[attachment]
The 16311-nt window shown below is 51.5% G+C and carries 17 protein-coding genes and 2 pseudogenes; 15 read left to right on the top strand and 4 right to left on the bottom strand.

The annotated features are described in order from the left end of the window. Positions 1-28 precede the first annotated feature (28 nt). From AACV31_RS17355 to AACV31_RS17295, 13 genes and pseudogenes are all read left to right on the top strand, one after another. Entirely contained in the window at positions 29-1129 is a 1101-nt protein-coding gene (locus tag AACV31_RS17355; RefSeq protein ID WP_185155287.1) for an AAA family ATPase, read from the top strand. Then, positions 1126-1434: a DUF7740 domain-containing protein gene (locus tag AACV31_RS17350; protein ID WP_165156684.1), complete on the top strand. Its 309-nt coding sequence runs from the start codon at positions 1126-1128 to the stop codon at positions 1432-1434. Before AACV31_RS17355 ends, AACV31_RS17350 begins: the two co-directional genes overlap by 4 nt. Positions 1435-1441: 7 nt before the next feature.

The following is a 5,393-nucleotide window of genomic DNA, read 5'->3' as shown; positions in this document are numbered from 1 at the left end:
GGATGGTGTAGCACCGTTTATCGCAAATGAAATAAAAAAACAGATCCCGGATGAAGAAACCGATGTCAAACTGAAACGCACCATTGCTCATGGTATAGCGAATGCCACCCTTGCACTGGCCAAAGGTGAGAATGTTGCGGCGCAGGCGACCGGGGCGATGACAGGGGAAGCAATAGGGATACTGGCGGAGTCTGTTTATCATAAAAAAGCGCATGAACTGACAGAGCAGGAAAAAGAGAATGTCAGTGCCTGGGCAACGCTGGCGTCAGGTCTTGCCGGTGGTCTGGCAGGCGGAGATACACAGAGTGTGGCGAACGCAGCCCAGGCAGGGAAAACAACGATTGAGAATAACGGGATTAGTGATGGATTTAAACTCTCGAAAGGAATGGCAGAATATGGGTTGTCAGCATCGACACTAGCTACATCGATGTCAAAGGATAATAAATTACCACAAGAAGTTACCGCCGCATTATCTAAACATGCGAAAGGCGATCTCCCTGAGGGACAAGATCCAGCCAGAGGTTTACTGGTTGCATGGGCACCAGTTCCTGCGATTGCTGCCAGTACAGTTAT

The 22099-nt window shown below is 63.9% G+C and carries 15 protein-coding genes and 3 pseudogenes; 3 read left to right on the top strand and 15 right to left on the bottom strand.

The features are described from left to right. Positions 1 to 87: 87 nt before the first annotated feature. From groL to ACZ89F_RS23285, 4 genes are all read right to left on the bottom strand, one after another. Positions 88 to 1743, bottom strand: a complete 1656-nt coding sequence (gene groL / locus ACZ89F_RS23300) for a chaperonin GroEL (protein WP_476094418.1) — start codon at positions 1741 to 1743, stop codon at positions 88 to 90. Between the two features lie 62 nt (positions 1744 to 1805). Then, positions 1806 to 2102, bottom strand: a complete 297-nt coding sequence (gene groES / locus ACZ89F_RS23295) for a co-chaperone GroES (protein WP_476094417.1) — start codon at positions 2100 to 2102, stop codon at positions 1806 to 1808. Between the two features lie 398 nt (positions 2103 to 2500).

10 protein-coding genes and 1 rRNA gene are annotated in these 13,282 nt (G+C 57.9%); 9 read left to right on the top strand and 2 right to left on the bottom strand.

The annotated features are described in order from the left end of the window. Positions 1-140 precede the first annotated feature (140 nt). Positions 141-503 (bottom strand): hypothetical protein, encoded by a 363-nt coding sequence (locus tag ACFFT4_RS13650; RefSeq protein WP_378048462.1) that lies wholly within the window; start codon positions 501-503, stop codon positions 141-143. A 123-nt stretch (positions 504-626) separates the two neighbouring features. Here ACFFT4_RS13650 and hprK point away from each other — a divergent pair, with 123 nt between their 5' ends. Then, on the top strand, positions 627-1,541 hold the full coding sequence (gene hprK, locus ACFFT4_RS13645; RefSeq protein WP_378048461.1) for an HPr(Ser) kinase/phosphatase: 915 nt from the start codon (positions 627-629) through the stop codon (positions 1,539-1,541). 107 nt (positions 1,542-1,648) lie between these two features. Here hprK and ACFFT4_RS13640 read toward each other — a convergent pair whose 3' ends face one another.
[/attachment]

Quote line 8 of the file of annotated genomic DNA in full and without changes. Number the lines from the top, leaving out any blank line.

The annotated features are described in order from the left end of the window. Positions 1-140 precede the first annotated feature (140 nt). Positions 141-503 (bottom strand): hypothetical protein, encoded by a 363-nt coding sequence (locus tag ACFFT4_RS13650; RefSeq protein WP_378048462.1) that lies wholly within the window; start codon positions 501-503, stop codon positions 141-143. A 123-nt stretch (positions 504-626) separates the two neighbouring features. Here ACFFT4_RS13650 and hprK point away from each other — a divergent pair, with 123 nt between their 5' ends. Then, on the top strand, positions 627-1,541 hold the full coding sequence (gene hprK, locus ACFFT4_RS13645; RefSeq protein WP_378048461.1) for an HPr(Ser) kinase/phosphatase: 915 nt from the start codon (positions 627-629) through the stop codon (positions 1,539-1,541). 107 nt (positions 1,542-1,648) lie between these two features. Here hprK and ACFFT4_RS13640 read toward each other — a convergent pair whose 3' ends face one another.